US 3019342 A
Description (OCR text may contain errors)
3,019,342 Patented Jan. 30, 1962 3,019,342 MOISTURE DETECTION Jesse M. Brooke, Sweeny, Tern, assiguor to Phillips Petroleum Company, a corporation of Deiaware No Drawing. Filed June 20, 1958, Ser. No. 743,507 3 Claims. (Cl. 250-106) This invention relates to moisture detect-ion. In one of its aspects the invention relates to a method of determining the moisture content of a hydrocarbonaceous, or other fluid, by contacting said fluid with a metal carbide capable of reacting with said moisture to release acetylene and measuring the released acetylene. In another or" its aspects the invention relates to the method as described except that carbides producing other measurable gases are used. Further, in another aspect, the invention utilizes a carbide containing radioactive carbon (C which will be in the gas produced permitting detection and measurement of the moisture in terms of the radiation from the produced gas or gases. In a further aspect, the invention relates to determining the moisture content of a non-aqueous liquid by-reaction with a carbide producing a gas, for example, acetylene, stripping the produced gas from the liquid and then measuring said gas or detecting the radiation from said gas. Further, the invention relates to a method of contacting the moisturecontaining gas or liquid with the carbide in a fixed or moving bed of subdivided carbide, as in a fluidized bed, employing moving bed, or fluidized bed techniques which are known in the art and herein incorporated by reference. In an embodiment, the invention utilizes a comically shaped vessel in which there is maintained a fluidized bed of carbide with which the moisture-containing fluid is contacted and from which the gas produced is recovered and measured for the determination of moisture in the sample.
I have now found that it is possible to use a carbide as herein set forth to measure the moisture content of a fluid such as a hydrocarbon gas, vapor or liquid. Thus, I have found that I can bring together a fluid containing very small quantities of moisture and a carbide obtaining sumcient reaction releasing a gas corresponding to the carbide, for example, acetylene, that the gas produced can be measured. Furthermore, I have found that the quantity of gas produced corresponds sufliciently to the quantity of moisture present that instruments can be calibrated. Thus, although it has been reported that calcium carbide is not a satisfactory desiccant for hydrocarbons because of the formation of a layer of calcium hydroxide forming thereon, causing the reaction rate to fall off because the layer prevents the water from coming into contact with the carbide, I have found that approximately 50 percent of the water present will react in a fairly short time. Thus, I have found that a gasoline containing 181 parts per million of water produced 98.4 parts per million of acetylene and one containing 50 parts per million of Water produced 26.8 parts per million of acetylene. Therefore, the apparatus used could be calibrated. Still further, by the method provided by this invention I have found that the contact bed, if fluidized, will give very good conditions of contact, the particles of carbide rubbing against each other and sufficiently renewing their surfaces as to prevent the formation of a sufficient coating of hydroxide which will interfere with the operation desired to be conducted. Especially, by providing a conical contact bed and passing the sample gas through said bed, alone, or together with another fluid inert to the reaction, the gaseous product of which is to be measured, it is possible to operate the bed of carbide as a fixed fluidized bed. Also, when the fluid, whose moisture content is to be measured, is a liquid the liquid can be introduced as a jet into the bed of calcium carbide or in the alternative the body can be stirred to cause friction of the carbide particles of which a sufficient quantity to cause good contact between them is employed, or both.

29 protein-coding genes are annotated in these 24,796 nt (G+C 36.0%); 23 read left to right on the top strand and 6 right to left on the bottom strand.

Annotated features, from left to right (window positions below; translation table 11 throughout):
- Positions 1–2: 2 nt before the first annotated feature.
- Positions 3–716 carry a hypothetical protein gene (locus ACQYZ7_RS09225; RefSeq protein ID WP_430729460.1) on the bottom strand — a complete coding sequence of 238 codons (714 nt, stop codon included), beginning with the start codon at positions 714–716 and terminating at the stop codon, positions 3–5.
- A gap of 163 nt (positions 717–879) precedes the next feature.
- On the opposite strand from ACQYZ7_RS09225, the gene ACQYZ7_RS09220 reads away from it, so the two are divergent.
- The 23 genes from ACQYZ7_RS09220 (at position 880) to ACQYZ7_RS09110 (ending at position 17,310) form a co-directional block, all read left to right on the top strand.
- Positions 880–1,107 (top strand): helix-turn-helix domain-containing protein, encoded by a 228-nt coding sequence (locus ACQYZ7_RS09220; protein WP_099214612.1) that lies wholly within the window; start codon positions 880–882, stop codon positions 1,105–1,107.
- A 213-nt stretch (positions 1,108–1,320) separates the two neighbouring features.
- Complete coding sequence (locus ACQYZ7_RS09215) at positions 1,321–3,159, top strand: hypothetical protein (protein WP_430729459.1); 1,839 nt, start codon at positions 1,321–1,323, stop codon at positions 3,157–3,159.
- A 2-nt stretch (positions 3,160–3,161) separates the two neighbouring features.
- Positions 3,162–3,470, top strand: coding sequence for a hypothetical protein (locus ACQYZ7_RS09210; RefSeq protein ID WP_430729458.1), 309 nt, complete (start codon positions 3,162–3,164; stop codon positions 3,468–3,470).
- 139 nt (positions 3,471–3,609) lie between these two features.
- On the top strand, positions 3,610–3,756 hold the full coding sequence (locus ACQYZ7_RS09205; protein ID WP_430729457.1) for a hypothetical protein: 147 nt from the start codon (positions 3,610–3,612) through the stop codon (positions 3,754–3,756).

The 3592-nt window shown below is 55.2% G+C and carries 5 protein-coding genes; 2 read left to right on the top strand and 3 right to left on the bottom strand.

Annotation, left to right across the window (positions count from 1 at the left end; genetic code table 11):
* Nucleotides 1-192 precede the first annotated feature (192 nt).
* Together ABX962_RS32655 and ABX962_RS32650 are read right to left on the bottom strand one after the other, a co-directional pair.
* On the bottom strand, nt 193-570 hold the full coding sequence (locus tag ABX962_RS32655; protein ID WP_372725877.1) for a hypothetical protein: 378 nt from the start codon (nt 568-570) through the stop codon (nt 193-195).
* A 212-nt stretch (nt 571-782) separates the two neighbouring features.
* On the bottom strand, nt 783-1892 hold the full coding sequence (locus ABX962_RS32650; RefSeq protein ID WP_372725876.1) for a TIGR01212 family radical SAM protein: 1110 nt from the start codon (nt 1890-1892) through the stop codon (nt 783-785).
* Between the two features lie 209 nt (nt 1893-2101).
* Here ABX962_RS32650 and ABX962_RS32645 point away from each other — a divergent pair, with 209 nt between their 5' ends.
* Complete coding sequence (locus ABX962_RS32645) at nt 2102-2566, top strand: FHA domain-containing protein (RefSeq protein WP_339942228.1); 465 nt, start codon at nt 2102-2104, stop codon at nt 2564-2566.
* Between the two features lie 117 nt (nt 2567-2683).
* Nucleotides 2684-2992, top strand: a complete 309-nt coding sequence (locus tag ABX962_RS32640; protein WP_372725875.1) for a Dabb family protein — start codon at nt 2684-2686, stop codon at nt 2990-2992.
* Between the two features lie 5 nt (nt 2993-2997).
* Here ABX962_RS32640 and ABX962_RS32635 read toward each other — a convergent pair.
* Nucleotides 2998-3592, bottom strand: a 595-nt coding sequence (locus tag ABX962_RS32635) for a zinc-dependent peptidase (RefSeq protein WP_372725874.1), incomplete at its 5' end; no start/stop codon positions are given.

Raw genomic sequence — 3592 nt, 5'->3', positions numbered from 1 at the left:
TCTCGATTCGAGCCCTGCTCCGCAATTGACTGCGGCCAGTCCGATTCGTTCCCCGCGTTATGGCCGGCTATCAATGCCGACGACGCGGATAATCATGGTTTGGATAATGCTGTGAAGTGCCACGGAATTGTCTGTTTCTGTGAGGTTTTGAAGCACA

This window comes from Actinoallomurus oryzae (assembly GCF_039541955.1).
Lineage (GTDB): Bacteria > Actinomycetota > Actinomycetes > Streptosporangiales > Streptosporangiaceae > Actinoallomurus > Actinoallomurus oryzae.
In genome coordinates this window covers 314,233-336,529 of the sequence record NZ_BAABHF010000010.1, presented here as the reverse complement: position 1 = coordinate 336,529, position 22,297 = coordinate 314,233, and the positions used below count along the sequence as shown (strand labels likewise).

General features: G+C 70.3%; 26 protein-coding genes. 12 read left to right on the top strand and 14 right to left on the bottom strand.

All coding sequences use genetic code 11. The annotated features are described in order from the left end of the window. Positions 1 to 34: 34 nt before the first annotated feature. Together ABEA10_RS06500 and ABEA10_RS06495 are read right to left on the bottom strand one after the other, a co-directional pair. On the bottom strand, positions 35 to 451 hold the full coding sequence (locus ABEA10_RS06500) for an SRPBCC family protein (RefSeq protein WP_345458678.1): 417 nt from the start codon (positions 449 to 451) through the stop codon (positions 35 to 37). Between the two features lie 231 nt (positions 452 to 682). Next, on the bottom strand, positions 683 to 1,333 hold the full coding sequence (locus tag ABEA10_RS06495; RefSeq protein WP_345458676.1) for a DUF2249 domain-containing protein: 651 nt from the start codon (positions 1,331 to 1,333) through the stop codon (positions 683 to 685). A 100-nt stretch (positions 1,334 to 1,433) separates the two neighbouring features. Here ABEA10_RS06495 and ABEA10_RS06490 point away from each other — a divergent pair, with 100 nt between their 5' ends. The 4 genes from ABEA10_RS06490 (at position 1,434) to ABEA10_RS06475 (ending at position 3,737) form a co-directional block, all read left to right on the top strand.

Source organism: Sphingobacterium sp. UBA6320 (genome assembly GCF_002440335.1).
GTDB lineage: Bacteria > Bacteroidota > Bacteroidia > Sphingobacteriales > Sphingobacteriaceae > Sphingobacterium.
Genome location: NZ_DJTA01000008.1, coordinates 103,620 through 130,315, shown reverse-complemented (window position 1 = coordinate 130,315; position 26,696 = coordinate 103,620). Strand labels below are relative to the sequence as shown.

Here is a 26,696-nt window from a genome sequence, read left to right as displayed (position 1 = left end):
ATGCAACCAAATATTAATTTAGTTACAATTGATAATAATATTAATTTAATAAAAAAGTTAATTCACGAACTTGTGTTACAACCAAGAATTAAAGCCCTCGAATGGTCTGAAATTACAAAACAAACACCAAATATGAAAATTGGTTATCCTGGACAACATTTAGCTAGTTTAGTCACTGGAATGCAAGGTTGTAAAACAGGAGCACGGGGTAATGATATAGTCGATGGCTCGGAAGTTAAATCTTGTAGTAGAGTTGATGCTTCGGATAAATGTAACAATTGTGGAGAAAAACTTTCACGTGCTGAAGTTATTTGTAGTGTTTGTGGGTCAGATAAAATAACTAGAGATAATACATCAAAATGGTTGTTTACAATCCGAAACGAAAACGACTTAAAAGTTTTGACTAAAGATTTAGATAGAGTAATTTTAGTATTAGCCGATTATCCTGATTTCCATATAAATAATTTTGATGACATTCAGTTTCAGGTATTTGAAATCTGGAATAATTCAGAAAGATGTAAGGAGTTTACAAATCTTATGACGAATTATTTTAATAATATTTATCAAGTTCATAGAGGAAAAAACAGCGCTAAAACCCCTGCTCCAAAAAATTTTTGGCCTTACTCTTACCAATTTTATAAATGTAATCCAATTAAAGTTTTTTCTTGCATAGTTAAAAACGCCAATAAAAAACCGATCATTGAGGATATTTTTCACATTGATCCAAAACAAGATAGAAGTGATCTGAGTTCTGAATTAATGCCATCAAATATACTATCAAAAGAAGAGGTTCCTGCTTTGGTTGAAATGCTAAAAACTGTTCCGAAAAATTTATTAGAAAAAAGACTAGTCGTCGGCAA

It is an object of this invention to detect and measure moisture in a fluid. In another of its objects, the invention provides a method of determining the moisture content of a hydrocarbonaceous or other fluid. In a further object of the invention, a carbide producing a messurable or detectable gas is used in detecting moisture in a hydrocarbonaceous or other fluid. In a further object of the invention, a method is provided which circumvents the formation of non-reactive layers of moisture-reacted material upon carbides preventing further effective reaction thereof with moisture in a sample in which moisture is being detected and measured. In a further object of the invention, importantly, a carbide containing radioactive carbon is used to detect and to measure moisture in a sample containing the same' Other aspects, objects, and the several advantages of the invention are apparent from this disclosure and the appended claims.
According to the invention, the moisture content of materials is measured by contacting such materials with a carbide compound capable of releasing a gas such as acetylene. Inone of the embodiments of the invention a compound containing 2. tagged carbon, e.g., carbon-14, is caused to react with moisture in the material, whose moisture content is being detected and measured, following which the radiation emanating from gas produced by the reaction with the moisture is measured.